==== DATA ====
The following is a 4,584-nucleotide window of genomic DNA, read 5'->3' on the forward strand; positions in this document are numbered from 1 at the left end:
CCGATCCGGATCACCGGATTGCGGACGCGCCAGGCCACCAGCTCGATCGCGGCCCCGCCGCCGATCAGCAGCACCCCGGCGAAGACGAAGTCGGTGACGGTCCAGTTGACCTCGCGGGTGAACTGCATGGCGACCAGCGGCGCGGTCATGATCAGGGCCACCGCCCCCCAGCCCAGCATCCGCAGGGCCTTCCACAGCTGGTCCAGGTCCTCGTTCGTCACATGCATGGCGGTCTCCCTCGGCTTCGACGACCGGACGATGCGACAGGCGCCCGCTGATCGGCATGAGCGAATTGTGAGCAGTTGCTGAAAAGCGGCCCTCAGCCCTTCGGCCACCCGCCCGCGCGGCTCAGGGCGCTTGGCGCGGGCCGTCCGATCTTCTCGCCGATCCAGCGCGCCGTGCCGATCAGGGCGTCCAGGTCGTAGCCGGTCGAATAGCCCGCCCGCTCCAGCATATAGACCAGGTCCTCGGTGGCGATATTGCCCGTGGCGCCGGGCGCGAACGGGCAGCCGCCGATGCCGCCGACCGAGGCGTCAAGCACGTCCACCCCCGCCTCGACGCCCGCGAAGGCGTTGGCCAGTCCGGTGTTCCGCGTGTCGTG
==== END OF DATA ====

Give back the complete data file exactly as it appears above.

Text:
The following is a 4,584-nucleotide window of genomic DNA, read 5'->3' on the forward strand; positions in this document are numbered from 1 at the left end:
CCGATCCGGATCACCGGATTGCGGACGCGCCAGGCCACCAGCTCGATCGCGGCCCCGCCGCCGATCAGCAGCACCCCGGCGAAGACGAAGTCGGTGACGGTCCAGTTGACCTCGCGGGTGAACTGCATGGCGACCAGCGGCGCGGTCATGATCAGGGCCACCGCCCCCCAGCCCAGCATCCGCAGGGCCTTCCACAGCTGGTCCAGGTCCTCGTTCGTCACATGCATGGCGGTCTCCCTCGGCTTCGACGACCGGACGATGCGACAGGCGCCCGCTGATCGGCATGAGCGAATTGTGAGCAGTTGCTGAAAAGCGGCCCTCAGCCCTTCGGCCACCCGCCCGCGCGGCTCAGGGCGCTTGGCGCGGGCCGTCCGATCTTCTCGCCGATCCAGCGCGCCGTGCCGATCAGGGCGTCCAGGTCGTAGCCGGTCGAATAGCCCGCCCGCTCCAGCATATAGACCAGGTCCTCGGTGGCGATATTGCCCGTGGCGCCGGGCGCGAACGGGCAGCCGCCGATGCCGCCGACCGAGGCGTCAAGCACGTCCACCCCCGCCTCGACGCCCGCGAAGGCGTTGGCCAGTCCGGTGTTCCGCGTGTCGTG